After another round of Kiddie Kingdom carousel rides we went to the Frontier Trail, which has candle shops and gemstones and woodworking and all that. We got to an interesting but also inescapable conversation with the woodworker, who also volunteers at the Merry-Go-Round Museum. bunny_hugger was intersted in a carousel horse they had, in the working area. It looked extremely well-worn, and also like it had maybe been dropped from a spaceship and reassembled by people who hadn't ever seen a horse before. All cracks and nails and metal straps holding it together. We wanted to know more of it, but all the woodworker knew was what bunny_hugger was able to spot. It seems to be a C J Parker horse. Probably carved around 1910. And used just forever. You can see not just where metal straps were put in place to hold the thing together, but that the metal straps were then worn down by subsequent riders. Also a lot of paint, and a lot of paint scraped off, possibly by someone who realized they were in way over their head trying to strip and re-finish this. Great talking with him about it, and about carousels and carousel-carving. He allowed that he might not be as good as the great carvers of the Golden Age, but that he was the person you turn to for a preservation and restoration job as difficult as this.

He also volunteered a great answer for the Ship of Theseus Problem. Said that the rule of thumb in museums is that if you can't keep about 80% of the original material in a thing then your restoration is destroying the thing's value as an artefact. So, it's nice to have some numbers on that. I look forward to using this the next time I'm pulled into an argument on whether the Star Trek transporters are murder.

Cedar Point has added jack-o-lantern decorations for Halloween for several years now. They've mostly been plastic. This year we saw ones that were real carved pumpkins. Several of them were set up outside the woodworking shop, and were in advanced states of decay from age and squirrel attacks. A woman sitting on the covered porch by the woodworker's pointed to these sad, crumpling pumpkins and said, ``They look like I feel''. But she also said she remembered, even this chilly, rainy day at Cedar Point was a day at Cedar Point, and so much better than a day at work or something would be. Good attitude.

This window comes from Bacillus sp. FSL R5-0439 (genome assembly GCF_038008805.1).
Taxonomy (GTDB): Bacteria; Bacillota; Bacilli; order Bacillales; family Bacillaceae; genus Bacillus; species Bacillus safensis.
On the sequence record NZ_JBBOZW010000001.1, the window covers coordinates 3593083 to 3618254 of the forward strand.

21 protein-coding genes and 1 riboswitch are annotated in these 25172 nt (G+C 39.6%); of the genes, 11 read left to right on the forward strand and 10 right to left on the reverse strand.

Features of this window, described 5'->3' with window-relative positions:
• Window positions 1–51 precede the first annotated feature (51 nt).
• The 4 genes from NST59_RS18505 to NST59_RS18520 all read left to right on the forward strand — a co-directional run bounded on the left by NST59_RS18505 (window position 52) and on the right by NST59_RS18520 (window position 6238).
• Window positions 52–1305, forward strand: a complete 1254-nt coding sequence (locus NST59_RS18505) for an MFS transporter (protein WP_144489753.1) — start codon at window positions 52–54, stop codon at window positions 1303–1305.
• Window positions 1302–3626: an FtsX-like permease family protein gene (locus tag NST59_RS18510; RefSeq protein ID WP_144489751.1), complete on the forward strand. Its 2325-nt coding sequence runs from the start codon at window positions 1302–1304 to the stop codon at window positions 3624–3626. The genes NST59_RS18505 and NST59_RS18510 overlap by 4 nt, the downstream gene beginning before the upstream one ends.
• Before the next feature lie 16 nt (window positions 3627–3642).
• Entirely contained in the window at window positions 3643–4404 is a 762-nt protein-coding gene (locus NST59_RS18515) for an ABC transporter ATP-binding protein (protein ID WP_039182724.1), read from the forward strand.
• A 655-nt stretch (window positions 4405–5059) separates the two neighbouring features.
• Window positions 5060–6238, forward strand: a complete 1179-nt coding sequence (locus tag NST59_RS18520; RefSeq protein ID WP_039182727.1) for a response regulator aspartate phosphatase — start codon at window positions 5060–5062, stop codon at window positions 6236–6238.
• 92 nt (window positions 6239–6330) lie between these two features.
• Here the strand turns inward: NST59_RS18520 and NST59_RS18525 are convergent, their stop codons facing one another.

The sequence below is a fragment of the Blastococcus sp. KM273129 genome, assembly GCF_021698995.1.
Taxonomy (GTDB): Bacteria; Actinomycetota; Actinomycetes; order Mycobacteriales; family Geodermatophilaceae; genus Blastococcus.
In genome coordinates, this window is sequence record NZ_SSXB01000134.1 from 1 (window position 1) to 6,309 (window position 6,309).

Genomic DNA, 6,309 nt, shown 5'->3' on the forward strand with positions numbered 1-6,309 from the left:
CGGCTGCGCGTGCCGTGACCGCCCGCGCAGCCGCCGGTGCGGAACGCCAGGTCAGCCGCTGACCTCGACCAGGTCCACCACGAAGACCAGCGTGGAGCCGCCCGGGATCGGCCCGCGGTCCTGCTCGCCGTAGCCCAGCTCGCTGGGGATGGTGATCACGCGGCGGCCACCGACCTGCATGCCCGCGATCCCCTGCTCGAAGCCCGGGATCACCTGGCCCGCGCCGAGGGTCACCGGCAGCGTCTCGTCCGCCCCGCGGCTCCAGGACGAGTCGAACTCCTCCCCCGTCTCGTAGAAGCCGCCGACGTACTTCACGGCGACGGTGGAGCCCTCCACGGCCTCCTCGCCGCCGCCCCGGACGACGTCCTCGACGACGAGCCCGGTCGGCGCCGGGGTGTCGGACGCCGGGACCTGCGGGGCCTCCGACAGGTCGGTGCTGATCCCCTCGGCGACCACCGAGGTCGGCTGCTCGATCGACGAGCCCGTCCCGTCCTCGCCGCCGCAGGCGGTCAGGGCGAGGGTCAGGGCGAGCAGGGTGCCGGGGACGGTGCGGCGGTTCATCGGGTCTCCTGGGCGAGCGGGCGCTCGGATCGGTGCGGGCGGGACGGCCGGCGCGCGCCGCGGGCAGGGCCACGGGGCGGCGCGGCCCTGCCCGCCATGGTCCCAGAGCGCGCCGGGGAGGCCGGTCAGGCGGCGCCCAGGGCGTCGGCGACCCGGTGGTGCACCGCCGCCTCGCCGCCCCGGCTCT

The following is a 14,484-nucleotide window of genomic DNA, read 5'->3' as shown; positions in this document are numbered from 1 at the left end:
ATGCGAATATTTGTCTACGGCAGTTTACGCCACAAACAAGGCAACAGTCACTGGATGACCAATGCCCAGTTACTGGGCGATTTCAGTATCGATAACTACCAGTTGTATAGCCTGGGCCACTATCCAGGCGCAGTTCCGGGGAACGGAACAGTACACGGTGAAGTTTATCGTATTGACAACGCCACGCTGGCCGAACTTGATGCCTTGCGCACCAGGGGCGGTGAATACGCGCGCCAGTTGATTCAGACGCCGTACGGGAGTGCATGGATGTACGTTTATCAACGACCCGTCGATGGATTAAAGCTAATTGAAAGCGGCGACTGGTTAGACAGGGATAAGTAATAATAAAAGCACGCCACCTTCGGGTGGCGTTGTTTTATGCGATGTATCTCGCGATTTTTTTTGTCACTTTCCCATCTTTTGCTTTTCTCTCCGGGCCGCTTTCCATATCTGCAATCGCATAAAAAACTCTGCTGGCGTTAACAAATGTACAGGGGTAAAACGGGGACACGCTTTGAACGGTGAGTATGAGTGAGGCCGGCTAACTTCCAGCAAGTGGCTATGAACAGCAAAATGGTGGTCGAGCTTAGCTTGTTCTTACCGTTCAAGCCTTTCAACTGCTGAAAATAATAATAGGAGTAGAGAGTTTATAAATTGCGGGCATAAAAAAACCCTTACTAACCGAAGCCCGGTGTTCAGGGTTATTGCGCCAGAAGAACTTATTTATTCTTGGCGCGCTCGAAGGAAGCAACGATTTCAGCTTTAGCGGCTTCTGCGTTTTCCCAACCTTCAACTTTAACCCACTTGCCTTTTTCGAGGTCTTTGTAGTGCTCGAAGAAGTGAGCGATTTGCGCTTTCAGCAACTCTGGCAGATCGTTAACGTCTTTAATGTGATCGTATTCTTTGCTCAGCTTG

We visited the shops we always like to. Particularly this china shop run by an elderly German woman. It's a lot of ceramics with mottos like 'If you want the best seat in the house, move the dog' or 'Mom is a short word for miracle', that kind of thing. Also some fine art, ornaments with great detailed illustrations of wildlife and such. It turns out the woman paints those herself too. We had just assumed these more finely-detailed elaborate things were brought in from an outside supplier. bunny_hugger bought something, as she always does, partly from liking it, partly from not wanting this spot, which feels like it belongs in an amusement park of the 30s full of independent concessionaires and making attempts at looking respectable and artistic, to vanish unnoticed.

We spent a good while in the candle shop, admiring the figures but not quite getting any. Similarly the glassworks shop, which reminded us there was a glass-blowing demonstration starting in minutes. A nice thought but we figured the best use of our time was, since we'd finished souvenir-shopping, to stow everything, then get some lunch, and get in position for the Halloweekends Parade.

Trivia: Winston Churchill and Charles de Gaulle together laid a wreath at Paris's Tomb of the Unkown Soldier on Armistice Day 1944. Source: 1945: The War That Never Ended, Gregor Dallas.

Currently Reading: Lum and Abner: Rural America and the Golden Age of Radio, Randal L Hall.

PS: Reading the Comics, November 3, 2018: Arithmetic Is Hard Edition, another four comics to read.


PPS: I didn't get any good photos while actually playing, for obvious reason. Let's zip ahead to the conclusion.

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So this was the final score of the tiebreaker that determined whether I would finish D Division in first or second place. I was player 1. Before you aww, you should know that while it doesn't show, the ``100,000'' light should have been lit: my score was 152,950. Unfortunately, my opponent had also soft-rolled it; his score was 163,610, and almost all of that after his fourth ball (it's a five-ball game); he just plunged the last and collected my congratulations.


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The Genesis on the left there? That was the moment of my greatest triumph during the matches, as I was able to use a little bit of rules knowledge to set up a 6x playfield multipler and multiball that, incredibly, none of my competitors knew about or were able to use. So the penultimate round I was able to use this to leap from middling to holy cow he's unbeatable in an instant of play; in the last round, I was not quite as successful, but still, put myself to where I could be in a tiebreaker for the championship.